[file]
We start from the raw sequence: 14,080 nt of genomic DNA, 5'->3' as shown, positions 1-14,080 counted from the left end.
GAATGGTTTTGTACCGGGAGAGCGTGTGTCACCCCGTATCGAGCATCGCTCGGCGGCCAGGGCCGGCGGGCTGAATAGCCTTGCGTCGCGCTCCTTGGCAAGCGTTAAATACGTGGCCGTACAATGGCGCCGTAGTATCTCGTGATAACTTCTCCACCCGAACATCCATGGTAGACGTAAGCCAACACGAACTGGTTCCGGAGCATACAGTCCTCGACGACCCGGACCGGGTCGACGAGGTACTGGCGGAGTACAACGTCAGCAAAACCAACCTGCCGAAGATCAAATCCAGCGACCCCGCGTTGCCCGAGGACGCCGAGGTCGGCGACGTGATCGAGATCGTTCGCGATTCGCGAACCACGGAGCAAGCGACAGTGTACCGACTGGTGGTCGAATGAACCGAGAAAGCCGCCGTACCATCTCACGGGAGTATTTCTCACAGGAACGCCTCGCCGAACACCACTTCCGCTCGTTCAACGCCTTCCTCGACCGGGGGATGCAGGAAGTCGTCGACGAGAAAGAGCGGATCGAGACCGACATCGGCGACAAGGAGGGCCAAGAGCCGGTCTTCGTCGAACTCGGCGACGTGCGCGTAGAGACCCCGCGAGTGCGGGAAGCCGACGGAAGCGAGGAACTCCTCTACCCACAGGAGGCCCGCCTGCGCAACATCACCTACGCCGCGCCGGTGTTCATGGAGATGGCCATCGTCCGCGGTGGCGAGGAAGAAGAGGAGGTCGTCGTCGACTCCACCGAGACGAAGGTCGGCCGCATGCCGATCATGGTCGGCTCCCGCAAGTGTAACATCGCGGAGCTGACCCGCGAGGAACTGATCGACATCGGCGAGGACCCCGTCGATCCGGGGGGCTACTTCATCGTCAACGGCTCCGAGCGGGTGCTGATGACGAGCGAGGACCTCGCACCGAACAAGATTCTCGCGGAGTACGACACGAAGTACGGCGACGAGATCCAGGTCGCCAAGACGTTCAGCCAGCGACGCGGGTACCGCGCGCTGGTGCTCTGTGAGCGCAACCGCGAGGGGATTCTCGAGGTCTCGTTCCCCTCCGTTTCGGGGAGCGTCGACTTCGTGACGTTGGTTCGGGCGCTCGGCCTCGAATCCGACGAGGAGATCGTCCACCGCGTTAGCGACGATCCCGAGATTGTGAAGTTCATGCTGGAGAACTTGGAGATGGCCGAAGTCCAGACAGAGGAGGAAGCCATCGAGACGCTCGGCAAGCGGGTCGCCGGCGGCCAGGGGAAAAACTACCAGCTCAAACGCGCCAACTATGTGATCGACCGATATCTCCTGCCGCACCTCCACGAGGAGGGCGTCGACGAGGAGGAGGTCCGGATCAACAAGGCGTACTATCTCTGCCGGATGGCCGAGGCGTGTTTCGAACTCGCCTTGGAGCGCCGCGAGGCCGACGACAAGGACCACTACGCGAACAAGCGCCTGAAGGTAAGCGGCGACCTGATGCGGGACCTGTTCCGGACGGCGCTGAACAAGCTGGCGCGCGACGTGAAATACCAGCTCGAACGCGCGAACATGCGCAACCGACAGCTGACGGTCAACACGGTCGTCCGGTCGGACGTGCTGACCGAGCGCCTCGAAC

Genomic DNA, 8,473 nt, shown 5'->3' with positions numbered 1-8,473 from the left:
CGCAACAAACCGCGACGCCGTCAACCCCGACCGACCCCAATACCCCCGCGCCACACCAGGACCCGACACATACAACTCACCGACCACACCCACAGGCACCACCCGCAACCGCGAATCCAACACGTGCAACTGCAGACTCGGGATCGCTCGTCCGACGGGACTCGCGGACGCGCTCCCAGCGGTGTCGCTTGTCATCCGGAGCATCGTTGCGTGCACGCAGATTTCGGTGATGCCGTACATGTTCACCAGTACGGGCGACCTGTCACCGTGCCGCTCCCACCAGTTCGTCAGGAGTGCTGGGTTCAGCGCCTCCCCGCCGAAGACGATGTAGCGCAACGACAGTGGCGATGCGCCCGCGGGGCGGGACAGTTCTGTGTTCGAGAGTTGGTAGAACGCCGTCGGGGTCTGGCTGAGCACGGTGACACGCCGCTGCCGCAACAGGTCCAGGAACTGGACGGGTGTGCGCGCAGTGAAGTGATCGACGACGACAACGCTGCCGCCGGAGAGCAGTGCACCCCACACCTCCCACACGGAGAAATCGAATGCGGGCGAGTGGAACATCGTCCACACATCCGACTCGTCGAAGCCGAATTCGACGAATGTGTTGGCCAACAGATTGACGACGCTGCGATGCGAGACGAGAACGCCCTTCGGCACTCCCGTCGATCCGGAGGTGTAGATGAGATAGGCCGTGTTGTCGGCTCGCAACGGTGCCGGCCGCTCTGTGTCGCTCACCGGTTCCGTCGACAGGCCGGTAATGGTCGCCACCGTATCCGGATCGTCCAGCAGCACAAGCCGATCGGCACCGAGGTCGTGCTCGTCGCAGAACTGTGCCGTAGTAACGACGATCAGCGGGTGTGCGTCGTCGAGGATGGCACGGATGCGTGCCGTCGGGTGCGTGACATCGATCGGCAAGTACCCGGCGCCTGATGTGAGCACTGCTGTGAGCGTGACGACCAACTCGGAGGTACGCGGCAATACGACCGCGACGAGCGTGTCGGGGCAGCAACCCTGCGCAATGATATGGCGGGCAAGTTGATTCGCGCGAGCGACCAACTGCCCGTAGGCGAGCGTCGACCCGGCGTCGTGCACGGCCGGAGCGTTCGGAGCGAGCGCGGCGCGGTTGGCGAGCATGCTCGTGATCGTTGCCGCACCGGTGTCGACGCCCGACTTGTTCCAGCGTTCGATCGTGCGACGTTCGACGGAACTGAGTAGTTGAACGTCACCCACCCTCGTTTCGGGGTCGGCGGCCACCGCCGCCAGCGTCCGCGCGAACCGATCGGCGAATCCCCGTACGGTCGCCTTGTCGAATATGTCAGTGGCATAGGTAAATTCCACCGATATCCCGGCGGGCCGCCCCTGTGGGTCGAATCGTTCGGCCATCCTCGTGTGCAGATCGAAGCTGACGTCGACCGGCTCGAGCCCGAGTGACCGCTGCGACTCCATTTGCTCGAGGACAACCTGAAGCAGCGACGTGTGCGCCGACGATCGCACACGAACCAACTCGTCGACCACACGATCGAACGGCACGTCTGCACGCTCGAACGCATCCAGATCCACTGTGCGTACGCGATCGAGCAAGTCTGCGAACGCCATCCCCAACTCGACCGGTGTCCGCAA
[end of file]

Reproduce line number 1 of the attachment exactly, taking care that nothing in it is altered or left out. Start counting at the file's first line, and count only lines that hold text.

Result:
We start from the raw sequence: 14,080 nt of genomic DNA, 5'->3' as shown, positions 1-14,080 counted from the left end.